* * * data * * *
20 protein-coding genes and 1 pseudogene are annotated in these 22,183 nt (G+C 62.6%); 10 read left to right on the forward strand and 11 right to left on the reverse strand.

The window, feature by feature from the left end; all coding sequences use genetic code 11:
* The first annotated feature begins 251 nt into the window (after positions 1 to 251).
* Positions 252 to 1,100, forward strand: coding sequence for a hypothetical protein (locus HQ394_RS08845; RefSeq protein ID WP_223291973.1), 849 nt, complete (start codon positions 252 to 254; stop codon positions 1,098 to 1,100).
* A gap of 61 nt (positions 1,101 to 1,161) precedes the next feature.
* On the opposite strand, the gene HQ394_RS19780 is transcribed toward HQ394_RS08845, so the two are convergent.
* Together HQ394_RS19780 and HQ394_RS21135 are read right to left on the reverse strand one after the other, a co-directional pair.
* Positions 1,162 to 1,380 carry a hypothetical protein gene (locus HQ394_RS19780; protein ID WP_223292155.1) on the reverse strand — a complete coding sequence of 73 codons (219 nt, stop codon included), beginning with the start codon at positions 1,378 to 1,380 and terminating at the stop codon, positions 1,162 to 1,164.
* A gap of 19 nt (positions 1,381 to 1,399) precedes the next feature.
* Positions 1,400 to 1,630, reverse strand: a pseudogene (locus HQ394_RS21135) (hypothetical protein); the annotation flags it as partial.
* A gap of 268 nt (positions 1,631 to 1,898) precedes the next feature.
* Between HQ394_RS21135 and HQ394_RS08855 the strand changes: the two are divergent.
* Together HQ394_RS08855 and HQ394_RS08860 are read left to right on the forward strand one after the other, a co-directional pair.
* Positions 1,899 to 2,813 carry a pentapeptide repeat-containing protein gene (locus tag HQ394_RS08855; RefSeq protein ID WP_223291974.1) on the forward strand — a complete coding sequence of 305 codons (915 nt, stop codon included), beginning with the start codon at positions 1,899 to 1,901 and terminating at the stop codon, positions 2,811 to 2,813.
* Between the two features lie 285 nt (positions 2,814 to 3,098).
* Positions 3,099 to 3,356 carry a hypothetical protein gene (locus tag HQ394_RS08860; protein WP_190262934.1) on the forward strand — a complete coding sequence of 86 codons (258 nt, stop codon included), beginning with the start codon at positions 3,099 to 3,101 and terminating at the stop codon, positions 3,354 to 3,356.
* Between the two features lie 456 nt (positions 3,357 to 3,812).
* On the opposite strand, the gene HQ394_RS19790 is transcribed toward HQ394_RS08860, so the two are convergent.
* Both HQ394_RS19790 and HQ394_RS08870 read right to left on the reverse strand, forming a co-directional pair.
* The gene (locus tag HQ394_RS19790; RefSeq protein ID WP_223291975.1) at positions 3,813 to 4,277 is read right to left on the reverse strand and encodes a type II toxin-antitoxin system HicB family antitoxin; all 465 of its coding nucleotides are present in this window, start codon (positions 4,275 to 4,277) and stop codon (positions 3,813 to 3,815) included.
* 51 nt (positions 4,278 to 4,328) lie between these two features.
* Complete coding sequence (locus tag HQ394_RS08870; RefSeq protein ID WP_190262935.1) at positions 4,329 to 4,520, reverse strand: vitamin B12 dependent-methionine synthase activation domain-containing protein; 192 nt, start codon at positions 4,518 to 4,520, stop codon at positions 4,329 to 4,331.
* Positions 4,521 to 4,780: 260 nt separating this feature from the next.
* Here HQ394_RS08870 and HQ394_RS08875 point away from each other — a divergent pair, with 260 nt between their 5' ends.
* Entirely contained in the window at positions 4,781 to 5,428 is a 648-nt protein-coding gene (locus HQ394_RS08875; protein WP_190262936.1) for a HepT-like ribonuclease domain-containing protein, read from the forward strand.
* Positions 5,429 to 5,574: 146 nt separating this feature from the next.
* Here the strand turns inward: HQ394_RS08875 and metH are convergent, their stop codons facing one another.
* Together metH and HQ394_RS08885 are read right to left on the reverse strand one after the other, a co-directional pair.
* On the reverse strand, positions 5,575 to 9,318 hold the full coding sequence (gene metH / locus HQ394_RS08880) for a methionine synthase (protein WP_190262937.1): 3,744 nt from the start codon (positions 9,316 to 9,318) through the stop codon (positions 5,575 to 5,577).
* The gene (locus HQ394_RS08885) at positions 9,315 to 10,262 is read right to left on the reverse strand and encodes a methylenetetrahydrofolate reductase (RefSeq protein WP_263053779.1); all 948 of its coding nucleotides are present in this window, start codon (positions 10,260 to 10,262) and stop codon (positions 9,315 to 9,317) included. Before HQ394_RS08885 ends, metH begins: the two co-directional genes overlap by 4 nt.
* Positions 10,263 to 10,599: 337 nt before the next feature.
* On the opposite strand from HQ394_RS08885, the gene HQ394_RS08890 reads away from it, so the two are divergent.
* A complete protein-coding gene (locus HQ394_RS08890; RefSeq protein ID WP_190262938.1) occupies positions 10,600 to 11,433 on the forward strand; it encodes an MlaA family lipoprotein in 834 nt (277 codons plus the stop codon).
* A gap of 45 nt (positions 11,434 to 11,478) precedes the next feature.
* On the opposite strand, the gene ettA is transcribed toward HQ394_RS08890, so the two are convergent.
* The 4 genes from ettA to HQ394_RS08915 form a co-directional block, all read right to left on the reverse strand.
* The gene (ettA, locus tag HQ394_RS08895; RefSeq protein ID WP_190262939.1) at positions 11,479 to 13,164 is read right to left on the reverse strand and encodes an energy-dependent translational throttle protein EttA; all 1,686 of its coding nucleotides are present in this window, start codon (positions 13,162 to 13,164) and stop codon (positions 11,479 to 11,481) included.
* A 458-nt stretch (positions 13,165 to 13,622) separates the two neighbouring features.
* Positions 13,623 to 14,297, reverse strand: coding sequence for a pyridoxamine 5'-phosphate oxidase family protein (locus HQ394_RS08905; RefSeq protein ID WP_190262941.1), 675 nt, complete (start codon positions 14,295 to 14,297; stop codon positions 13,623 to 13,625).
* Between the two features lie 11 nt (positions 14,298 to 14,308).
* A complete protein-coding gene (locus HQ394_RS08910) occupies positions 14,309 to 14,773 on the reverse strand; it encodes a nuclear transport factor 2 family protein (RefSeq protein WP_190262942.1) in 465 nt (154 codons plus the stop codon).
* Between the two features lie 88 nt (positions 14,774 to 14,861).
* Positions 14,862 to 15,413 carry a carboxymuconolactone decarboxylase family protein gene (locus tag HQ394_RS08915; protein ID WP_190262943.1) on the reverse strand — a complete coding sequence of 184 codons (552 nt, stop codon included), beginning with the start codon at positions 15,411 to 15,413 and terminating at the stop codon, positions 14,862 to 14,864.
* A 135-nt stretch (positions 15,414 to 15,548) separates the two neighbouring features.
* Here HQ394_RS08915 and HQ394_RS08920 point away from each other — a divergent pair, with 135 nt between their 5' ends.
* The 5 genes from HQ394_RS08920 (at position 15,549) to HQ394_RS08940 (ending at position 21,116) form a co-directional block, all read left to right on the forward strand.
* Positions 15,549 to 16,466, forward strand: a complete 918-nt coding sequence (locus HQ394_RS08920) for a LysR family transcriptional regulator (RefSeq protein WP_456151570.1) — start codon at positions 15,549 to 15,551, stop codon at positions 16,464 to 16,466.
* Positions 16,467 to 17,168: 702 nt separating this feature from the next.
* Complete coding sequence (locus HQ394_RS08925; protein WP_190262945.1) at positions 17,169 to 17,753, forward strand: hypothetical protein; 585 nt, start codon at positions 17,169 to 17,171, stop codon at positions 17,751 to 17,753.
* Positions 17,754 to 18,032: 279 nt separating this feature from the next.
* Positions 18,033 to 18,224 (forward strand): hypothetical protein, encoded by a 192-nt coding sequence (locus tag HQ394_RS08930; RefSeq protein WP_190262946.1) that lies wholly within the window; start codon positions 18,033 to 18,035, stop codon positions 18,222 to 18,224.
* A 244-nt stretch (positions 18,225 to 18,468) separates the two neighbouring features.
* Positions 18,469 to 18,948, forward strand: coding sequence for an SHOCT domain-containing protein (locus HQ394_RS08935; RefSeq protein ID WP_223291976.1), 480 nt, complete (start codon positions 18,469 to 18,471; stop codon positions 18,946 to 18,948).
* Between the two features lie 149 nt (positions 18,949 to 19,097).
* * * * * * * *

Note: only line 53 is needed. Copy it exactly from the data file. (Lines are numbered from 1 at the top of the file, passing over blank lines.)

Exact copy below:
* Positions 18,469 to 18,948, forward strand: coding sequence for an SHOCT domain-containing protein (locus HQ394_RS08935; RefSeq protein ID WP_223291976.1), 480 nt, complete (start codon positions 18,469 to 18,471; stop codon positions 18,946 to 18,948).